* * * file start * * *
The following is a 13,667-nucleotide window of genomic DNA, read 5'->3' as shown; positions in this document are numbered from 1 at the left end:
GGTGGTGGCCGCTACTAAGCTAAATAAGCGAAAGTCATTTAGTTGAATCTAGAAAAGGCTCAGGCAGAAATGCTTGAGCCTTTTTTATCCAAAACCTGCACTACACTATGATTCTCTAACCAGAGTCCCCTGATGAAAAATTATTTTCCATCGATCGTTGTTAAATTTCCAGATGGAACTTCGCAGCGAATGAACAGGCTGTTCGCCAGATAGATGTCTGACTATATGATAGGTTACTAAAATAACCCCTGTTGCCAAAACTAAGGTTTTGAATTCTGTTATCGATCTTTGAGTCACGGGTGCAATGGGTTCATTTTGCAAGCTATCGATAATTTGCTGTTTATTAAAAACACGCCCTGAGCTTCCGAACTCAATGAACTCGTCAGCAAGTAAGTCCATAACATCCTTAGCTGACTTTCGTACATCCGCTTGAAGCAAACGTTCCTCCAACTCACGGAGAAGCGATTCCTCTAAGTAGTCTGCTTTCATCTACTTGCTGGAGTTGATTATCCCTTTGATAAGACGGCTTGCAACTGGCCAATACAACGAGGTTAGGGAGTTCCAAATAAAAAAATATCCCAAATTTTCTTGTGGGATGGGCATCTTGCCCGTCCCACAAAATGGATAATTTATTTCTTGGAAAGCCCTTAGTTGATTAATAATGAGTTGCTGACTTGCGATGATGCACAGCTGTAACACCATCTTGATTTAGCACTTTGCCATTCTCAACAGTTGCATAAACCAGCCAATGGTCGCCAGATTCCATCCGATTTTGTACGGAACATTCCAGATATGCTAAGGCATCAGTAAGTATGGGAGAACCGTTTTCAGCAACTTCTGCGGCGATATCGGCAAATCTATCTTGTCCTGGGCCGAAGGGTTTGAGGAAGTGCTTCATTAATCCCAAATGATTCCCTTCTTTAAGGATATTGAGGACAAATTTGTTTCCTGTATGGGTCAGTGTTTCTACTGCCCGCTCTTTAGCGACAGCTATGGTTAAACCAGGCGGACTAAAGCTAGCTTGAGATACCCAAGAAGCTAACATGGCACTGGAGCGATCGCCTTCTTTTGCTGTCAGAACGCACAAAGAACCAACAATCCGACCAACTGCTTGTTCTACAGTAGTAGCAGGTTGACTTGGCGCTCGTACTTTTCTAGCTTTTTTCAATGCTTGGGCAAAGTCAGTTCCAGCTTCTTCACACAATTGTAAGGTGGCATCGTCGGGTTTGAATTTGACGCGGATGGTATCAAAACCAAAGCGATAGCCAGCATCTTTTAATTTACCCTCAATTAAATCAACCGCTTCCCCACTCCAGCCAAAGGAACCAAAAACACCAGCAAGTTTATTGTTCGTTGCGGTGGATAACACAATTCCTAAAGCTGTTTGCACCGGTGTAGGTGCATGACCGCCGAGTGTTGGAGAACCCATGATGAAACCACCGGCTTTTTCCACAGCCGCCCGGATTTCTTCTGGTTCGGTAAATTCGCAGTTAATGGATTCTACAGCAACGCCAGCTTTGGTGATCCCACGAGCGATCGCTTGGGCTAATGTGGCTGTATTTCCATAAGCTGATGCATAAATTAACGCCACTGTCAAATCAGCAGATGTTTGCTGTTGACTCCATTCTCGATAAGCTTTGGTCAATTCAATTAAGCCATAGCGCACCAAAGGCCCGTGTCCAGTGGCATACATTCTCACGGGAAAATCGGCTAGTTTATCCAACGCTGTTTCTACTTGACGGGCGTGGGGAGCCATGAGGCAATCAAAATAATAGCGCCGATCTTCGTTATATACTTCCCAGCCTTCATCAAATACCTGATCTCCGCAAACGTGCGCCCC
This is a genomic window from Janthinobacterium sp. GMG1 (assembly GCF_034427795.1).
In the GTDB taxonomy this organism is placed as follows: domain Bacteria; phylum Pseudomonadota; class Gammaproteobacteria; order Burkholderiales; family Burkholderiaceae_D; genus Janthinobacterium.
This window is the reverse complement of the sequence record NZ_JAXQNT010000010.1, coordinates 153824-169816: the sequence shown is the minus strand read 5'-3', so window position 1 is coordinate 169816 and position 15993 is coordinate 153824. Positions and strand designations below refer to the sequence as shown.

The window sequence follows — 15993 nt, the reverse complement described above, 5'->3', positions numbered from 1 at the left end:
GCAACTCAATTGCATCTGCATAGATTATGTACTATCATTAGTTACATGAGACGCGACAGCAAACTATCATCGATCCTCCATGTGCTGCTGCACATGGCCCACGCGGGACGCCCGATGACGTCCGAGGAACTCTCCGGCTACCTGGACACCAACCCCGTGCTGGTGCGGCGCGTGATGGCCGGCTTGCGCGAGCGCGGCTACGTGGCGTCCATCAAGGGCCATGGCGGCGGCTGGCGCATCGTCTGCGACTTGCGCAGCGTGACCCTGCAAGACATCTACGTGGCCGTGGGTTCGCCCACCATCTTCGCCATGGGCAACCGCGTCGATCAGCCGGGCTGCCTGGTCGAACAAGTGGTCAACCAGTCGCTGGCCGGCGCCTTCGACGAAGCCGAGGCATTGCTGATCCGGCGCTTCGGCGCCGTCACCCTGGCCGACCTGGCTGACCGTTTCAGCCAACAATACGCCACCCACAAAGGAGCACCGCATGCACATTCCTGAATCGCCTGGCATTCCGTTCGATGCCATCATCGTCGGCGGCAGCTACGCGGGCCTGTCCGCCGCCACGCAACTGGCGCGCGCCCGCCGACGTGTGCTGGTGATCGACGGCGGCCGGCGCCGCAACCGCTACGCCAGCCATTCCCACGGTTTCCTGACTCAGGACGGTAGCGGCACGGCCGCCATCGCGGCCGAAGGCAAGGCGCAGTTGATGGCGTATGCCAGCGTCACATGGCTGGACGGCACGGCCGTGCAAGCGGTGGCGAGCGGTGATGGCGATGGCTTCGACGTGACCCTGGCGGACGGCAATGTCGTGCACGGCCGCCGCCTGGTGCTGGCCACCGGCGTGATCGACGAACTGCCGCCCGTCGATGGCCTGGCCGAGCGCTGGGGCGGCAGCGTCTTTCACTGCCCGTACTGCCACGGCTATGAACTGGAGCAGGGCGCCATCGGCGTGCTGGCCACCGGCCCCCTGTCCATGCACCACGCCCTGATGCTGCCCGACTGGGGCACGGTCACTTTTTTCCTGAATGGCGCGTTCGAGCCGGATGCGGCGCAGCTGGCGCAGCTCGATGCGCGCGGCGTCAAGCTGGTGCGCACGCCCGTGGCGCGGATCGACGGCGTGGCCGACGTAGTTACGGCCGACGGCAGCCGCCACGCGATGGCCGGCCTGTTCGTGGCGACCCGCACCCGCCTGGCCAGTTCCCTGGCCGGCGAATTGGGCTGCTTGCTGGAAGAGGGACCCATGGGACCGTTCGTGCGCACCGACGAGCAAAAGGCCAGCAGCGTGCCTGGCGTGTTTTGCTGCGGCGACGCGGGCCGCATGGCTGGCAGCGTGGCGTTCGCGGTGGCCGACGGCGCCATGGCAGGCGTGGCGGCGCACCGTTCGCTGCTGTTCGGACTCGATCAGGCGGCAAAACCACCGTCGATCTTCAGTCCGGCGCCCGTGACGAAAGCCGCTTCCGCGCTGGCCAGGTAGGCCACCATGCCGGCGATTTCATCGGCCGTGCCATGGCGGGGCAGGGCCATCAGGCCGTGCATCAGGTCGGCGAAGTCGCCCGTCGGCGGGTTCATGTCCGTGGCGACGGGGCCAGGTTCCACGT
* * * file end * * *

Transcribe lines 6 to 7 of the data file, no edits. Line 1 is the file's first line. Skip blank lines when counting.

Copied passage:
The window sequence follows — 15993 nt, the reverse complement described above, 5'->3', positions numbered from 1 at the left end:
GCAACTCAATTGCATCTGCATAGATTATGTACTATCATTAGTTACATGAGACGCGACAGCAAACTATCATCGATCCTCCATGTGCTGCTGCACATGGCCCACGCGGGACGCCCGATGACGTCCGAGGAACTCTCCGGCTACCTGGACACCAACCCCGTGCTGGTGCGGCGCGTGATGGCCGGCTTGCGCGAGCGCGGCTACGTGGCGTCCATCAAGGGCCATGGCGGCGGCTGGCGCATCGTCTGCGACTTGCGCAGCGTGACCCTGCAAGACATCTACGTGGCCGTGGGTTCGCCCACCATCTTCGCCATGGGCAACCGCGTCGATCAGCCGGGCTGCCTGGTCGAACAAGTGGTCAACCAGTCGCTGGCCGGCGCCTTCGACGAAGCCGAGGCATTGCTGATCCGGCGCTTCGGCGCCGTCACCCTGGCCGACCTGGCTGACCGTTTCAGCCAACAATACGCCACCCACAAAGGAGCACCGCATGCACATTCCTGAATCGCCTGGCATTCCGTTCGATGCCATCATCGTCGGCGGCAGCTACGCGGGCCTGTCCGCCGCCACGCAACTGGCGCGCGCCCGCCGACGTGTGCTGGTGATCGACGGCGGCCGGCGCCGCAACCGCTACGCCAGCCATTCCCACGGTTTCCTGACTCAGGACGGTAGCGGCACGGCCGCCATCGCGGCCGAAGGCAAGGCGCAGTTGATGGCGTATGCCAGCGTCACATGGCTGGACGGCACGGCCGTGCAAGCGGTGGCGAGCGGTGATGGCGATGGCTTCGACGTGACCCTGGCGGACGGCAATGTCGTGCACGGCCGCCGCCTGGTGCTGGCCACCGGCGTGATCGACGAACTGCCGCCCGTCGATGGCCTGGCCGAGCGCTGGGGCGGCAGCGTCTTTCACTGCCCGTACTGCCACGGCTATGAACTGGAGCAGGGCGCCATCGGCGTGCTGGCCACCGGCCCCCTGTCCATGCACCACGCCCTGATGCTGCCCGACTGGGGCACGGTCACTTTTTTCCTGAATGGCGCGTTCGAGCCGGATGCGGCGCAGCTGGCGCAGCTCGATGCGCGCGGCGTCAAGCTGGTGCGCACGCCCGTGGCGCGGATCGACGGCGTGGCCGACGTAGTTACGGCCGACGGCAGCCGCCACGCGATGGCCGGCCTGTTCGTGGCGACCCGCACCCGCCTGGCCAGTTCCCTGGCCGGCGAATTGGGCTGCTTGCTGGAAGAGGGACCCATGGGACCGTTCGTGCGCACCGACGAGCAAAAGGCCAGCAGCGTGCCTGGCGTGTTTTGCTGCGGCGACGCGGGCCGCATGGCTGGCAGCGTGGCGTTCGCGGTGGCCGACGGCGCCATGGCAGGCGTGGCGGCGCACCGTTCGCTGCTGTTCGGACTCGATCAGGCGGCAAAACCACCGTCGATCTTCAGTCCGGCGCCCGTGACGAAAGCCGCTTCCGCGCTGGCCAGGTAGGCCACCATGCCGGCGATTTCATCGGCCGTGCCATGGCGGGGCAGGGCCATCAGGCCGTGCATCAGGTCGGCGAAGTCGCCCGTCGGCGGGTTCATGTCCGTGGCGACGGGGCCAGGTTCCACGT